Williamson County approves statue of African-American cowboy Pickett for placement at expo center in Taylor

Williamson County commissioners met in downtown Georgetown during their weekly meeting Tuesday.

Williamson County commissioners met in downtown Georgetown during their weekly meeting Tuesday.

Image description
Bill Pickett
Williamson County commissioners voted to approve a life-sized statue of one of the country's most notable African-American historical figures Feb. 20.

Precinct 4 Commissioner Larry Madsen submitted the proposal to the court to place a bronze, life-sized statue of Willie M. “Bill” Pickett, a cowboy who grew up in Taylor, at the Williamson County Expo Center in Taylor. A concept drawing shows Pickett sitting on his horse, Spradley.

According to the Williamson County Historical Commission, Pickett was born to former slaves in 1870. He is best known for inventing “bulldogging,” or the act of biting the upper lip of steers to subdue them, a trick he picked up on by watching herding dogs handle cattle.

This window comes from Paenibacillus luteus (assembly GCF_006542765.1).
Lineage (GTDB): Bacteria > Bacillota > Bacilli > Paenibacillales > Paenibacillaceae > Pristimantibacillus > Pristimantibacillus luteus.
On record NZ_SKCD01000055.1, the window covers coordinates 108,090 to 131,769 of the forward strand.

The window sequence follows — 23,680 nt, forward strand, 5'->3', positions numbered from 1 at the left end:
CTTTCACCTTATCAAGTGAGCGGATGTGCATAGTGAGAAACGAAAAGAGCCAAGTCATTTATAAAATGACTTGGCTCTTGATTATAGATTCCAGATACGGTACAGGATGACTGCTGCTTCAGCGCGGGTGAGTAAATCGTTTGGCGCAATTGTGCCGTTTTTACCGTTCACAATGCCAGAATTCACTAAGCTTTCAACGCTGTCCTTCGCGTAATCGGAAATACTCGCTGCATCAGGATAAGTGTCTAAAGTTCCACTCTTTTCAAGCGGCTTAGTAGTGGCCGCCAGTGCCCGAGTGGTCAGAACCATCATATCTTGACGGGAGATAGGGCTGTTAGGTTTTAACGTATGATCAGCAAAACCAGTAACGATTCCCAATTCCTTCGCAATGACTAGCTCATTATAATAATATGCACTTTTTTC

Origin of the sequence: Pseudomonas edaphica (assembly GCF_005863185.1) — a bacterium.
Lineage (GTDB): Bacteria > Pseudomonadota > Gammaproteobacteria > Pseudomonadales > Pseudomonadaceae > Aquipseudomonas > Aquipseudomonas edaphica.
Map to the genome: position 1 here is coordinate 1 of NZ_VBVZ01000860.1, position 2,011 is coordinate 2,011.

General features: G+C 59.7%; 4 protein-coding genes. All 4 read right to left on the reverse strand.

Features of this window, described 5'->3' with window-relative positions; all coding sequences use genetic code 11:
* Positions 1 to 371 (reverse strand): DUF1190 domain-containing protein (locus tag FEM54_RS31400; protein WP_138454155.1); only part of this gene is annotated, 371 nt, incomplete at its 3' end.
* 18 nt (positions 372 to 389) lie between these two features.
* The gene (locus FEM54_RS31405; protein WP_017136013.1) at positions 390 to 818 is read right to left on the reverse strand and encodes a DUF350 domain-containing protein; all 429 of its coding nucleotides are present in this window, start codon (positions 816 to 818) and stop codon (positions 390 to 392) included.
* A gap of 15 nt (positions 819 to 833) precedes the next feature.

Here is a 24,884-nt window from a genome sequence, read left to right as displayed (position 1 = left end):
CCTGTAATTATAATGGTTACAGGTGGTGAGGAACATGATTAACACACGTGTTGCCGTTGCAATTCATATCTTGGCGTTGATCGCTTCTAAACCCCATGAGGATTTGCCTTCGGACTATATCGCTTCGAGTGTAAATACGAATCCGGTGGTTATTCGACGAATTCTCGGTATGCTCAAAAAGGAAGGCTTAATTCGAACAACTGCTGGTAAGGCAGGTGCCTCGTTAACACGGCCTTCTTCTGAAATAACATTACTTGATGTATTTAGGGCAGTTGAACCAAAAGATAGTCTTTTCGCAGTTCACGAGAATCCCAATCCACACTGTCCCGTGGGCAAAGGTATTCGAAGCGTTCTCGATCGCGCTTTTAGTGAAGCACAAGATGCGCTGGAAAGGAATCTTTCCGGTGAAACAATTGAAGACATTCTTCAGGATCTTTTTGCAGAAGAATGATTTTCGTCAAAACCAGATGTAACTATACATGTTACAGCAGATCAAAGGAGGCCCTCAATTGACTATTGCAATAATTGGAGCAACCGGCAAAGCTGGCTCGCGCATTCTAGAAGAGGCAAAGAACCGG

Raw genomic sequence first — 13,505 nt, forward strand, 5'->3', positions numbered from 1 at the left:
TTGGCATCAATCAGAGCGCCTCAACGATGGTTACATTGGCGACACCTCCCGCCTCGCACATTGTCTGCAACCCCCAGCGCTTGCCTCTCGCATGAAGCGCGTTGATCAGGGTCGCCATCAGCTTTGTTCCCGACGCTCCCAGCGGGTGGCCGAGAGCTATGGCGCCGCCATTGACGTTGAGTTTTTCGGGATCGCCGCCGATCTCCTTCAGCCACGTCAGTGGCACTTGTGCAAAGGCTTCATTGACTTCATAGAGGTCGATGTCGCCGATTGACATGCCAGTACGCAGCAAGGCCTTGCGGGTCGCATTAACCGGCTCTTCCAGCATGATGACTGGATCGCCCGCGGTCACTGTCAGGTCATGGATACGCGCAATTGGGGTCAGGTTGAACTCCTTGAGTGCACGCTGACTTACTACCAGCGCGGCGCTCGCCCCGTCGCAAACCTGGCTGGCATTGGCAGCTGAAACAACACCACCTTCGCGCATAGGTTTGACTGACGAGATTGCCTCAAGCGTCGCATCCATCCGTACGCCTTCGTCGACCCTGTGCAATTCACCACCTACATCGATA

Gerald Anderson, a relative of Pickett, is working with local sculpture artist and Taylor resident Adam Davenport to create the statue. According to county documents, Anderson and others will work to obtain donations and funds to create the statue.

Statues can be a touchy subject in Williamson County: In November commissioners voted against a proposal to place an explanatory plaque on a county monument to Confederate soldiers. The plaque would have provided context and information about the Civil War and how the Confederate loss led to the emancipation of millions. The language in the agenda item approved Tuesday specifically referred to Pickett as “African-American Pro Rodeo Hall of Fame Cowboy ‘Bill Pickett.’”

Pickett performed in rodeos all over the country and traveled to Canada, Mexico and England to do shows. As an African-American, Pickett could not compete against whites in rodeo competitions and would often be billed as a Native American or remain unidentified to be able to complete, according to Williamson County Historical Commission records.

After retiring and settling down with his family, Pickett died in 1932. He is honored in the National Rodeo Hall of Fame in Oklahoma City, and in the Pro-rodeo Hall of fame and Museum of the American Cowboy at Colorado Springs, Colorado.


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